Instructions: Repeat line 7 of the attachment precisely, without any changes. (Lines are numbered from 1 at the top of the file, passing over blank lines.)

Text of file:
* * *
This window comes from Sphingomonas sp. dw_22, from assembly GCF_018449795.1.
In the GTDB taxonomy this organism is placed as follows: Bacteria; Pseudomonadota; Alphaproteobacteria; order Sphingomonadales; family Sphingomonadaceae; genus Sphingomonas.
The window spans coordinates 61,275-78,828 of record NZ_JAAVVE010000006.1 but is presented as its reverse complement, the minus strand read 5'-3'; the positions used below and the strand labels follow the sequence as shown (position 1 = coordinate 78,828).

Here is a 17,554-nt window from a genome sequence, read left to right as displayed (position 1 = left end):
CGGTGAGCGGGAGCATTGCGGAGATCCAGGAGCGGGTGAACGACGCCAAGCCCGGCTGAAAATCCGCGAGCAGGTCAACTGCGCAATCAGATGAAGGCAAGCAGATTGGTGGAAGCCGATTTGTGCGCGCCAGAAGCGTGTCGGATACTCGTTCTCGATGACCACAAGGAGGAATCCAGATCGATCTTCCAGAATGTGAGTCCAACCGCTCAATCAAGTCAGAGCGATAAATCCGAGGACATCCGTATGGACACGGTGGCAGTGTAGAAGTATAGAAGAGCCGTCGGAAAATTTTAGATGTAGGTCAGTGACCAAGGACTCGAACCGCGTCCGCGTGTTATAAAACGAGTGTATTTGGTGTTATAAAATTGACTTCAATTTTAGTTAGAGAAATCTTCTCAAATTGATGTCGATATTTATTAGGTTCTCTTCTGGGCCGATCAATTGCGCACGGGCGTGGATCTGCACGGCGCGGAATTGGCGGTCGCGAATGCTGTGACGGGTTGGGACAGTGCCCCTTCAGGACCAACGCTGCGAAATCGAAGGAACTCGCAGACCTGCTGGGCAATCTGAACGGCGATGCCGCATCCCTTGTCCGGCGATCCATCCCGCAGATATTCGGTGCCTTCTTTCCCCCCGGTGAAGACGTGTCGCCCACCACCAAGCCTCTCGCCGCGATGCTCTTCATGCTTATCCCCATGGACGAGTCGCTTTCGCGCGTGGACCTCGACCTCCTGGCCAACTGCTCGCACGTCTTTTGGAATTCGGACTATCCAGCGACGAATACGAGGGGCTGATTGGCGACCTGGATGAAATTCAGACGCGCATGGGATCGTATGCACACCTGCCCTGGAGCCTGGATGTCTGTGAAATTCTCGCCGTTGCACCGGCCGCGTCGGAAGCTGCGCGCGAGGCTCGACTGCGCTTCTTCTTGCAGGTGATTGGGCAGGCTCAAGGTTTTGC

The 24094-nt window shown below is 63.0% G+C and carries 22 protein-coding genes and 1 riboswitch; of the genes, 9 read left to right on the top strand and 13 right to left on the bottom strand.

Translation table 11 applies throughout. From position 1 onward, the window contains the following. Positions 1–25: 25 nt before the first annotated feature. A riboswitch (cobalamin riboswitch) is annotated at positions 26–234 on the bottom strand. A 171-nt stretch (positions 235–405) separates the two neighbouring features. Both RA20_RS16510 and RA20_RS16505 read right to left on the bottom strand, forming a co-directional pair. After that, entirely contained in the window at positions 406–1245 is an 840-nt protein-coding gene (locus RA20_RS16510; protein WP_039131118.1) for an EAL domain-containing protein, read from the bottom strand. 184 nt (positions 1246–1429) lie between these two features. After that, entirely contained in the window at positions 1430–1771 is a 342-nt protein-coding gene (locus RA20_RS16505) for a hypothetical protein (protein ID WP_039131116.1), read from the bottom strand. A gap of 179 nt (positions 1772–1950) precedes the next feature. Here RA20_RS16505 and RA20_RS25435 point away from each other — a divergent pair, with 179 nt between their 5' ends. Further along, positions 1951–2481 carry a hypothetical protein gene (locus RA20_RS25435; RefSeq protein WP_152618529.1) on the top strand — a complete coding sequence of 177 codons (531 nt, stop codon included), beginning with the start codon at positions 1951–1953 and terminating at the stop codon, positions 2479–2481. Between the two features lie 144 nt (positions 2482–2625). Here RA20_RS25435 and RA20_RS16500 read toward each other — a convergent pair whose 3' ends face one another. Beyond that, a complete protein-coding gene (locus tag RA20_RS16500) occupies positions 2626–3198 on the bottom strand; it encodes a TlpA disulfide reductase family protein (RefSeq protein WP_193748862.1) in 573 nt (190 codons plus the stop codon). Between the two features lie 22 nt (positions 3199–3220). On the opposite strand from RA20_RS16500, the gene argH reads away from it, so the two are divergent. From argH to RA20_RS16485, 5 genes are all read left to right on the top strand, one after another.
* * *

Translation table 11 applies throughout. From position 1 onward, the window contains the following. Positions 1–25: 25 nt before the first annotated feature. A riboswitch (cobalamin riboswitch) is annotated at positions 26–234 on the bottom strand. A 171-nt stretch (positions 235–405) separates the two neighbouring features. Both RA20_RS16510 and RA20_RS16505 read right to left on the bottom strand, forming a co-directional pair. After that, entirely contained in the window at positions 406–1245 is an 840-nt protein-coding gene (locus RA20_RS16510; protein WP_039131118.1) for an EAL domain-containing protein, read from the bottom strand. 184 nt (positions 1246–1429) lie between these two features. After that, entirely contained in the window at positions 1430–1771 is a 342-nt protein-coding gene (locus RA20_RS16505) for a hypothetical protein (protein ID WP_039131116.1), read from the bottom strand. A gap of 179 nt (positions 1772–1950) precedes the next feature. Here RA20_RS16505 and RA20_RS25435 point away from each other — a divergent pair, with 179 nt between their 5' ends. Further along, positions 1951–2481 carry a hypothetical protein gene (locus RA20_RS25435; RefSeq protein WP_152618529.1) on the top strand — a complete coding sequence of 177 codons (531 nt, stop codon included), beginning with the start codon at positions 1951–1953 and terminating at the stop codon, positions 2479–2481. Between the two features lie 144 nt (positions 2482–2625). Here RA20_RS25435 and RA20_RS16500 read toward each other — a convergent pair whose 3' ends face one another. Beyond that, a complete protein-coding gene (locus tag RA20_RS16500) occupies positions 2626–3198 on the bottom strand; it encodes a TlpA disulfide reductase family protein (RefSeq protein WP_193748862.1) in 573 nt (190 codons plus the stop codon). Between the two features lie 22 nt (positions 3199–3220). On the opposite strand from RA20_RS16500, the gene argH reads away from it, so the two are divergent. From argH to RA20_RS16485, 5 genes are all read left to right on the top strand, one after another.